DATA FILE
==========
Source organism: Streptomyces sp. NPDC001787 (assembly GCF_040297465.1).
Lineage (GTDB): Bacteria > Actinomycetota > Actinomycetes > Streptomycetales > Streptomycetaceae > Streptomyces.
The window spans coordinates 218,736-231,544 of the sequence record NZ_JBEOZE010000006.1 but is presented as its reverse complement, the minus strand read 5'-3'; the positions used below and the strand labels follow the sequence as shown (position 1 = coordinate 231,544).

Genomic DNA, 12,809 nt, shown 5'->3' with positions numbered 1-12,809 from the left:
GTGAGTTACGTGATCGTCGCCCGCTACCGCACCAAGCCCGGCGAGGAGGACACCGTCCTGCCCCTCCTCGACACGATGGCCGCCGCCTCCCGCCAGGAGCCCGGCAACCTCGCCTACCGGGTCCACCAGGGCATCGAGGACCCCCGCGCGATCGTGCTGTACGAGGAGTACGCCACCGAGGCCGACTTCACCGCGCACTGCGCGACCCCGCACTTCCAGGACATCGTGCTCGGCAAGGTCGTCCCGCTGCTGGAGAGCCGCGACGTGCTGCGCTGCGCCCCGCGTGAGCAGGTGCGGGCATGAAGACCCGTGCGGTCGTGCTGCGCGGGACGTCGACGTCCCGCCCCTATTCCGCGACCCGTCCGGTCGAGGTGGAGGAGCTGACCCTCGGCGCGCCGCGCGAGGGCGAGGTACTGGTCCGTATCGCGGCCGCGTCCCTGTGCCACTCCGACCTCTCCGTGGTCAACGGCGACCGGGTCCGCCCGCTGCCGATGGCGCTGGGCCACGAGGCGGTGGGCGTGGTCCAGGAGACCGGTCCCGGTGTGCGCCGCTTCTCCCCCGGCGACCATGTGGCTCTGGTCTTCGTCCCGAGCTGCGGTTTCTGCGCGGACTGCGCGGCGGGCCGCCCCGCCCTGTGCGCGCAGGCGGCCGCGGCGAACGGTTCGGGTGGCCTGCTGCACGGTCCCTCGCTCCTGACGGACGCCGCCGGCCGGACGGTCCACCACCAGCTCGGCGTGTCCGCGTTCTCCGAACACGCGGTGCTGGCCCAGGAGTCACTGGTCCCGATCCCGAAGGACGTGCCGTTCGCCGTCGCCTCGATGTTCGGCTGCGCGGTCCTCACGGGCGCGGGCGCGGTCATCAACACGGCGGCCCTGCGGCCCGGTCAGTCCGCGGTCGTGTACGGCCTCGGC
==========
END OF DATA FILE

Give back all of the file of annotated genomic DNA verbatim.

Source organism: Streptomyces sp. NPDC001787 (assembly GCF_040297465.1).
Lineage (GTDB): Bacteria > Actinomycetota > Actinomycetes > Streptomycetales > Streptomycetaceae > Streptomyces.
The window spans coordinates 218,736-231,544 of the sequence record NZ_JBEOZE010000006.1 but is presented as its reverse complement, the minus strand read 5'-3'; the positions used below and the strand labels follow the sequence as shown (position 1 = coordinate 231,544).

Genomic DNA, 12,809 nt, shown 5'->3' with positions numbered 1-12,809 from the left:
GTGAGTTACGTGATCGTCGCCCGCTACCGCACCAAGCCCGGCGAGGAGGACACCGTCCTGCCCCTCCTCGACACGATGGCCGCCGCCTCCCGCCAGGAGCCCGGCAACCTCGCCTACCGGGTCCACCAGGGCATCGAGGACCCCCGCGCGATCGTGCTGTACGAGGAGTACGCCACCGAGGCCGACTTCACCGCGCACTGCGCGACCCCGCACTTCCAGGACATCGTGCTCGGCAAGGTCGTCCCGCTGCTGGAGAGCCGCGACGTGCTGCGCTGCGCCCCGCGTGAGCAGGTGCGGGCATGAAGACCCGTGCGGTCGTGCTGCGCGGGACGTCGACGTCCCGCCCCTATTCCGCGACCCGTCCGGTCGAGGTGGAGGAGCTGACCCTCGGCGCGCCGCGCGAGGGCGAGGTACTGGTCCGTATCGCGGCCGCGTCCCTGTGCCACTCCGACCTCTCCGTGGTCAACGGCGACCGGGTCCGCCCGCTGCCGATGGCGCTGGGCCACGAGGCGGTGGGCGTGGTCCAGGAGACCGGTCCCGGTGTGCGCCGCTTCTCCCCCGGCGACCATGTGGCTCTGGTCTTCGTCCCGAGCTGCGGTTTCTGCGCGGACTGCGCGGCGGGCCGCCCCGCCCTGTGCGCGCAGGCGGCCGCGGCGAACGGTTCGGGTGGCCTGCTGCACGGTCCCTCGCTCCTGACGGACGCCGCCGGCCGGACGGTCCACCACCAGCTCGGCGTGTCCGCGTTCTCCGAACACGCGGTGCTGGCCCAGGAGTCACTGGTCCCGATCCCGAAGGACGTGCCGTTCGCCGTCGCCTCGATGTTCGGCTGCGCGGTCCTCACGGGCGCGGGCGCGGTCATCAACACGGCGGCCCTGCGGCCCGGTCAGTCCGCGGTCGTGTACGGCCTCGGC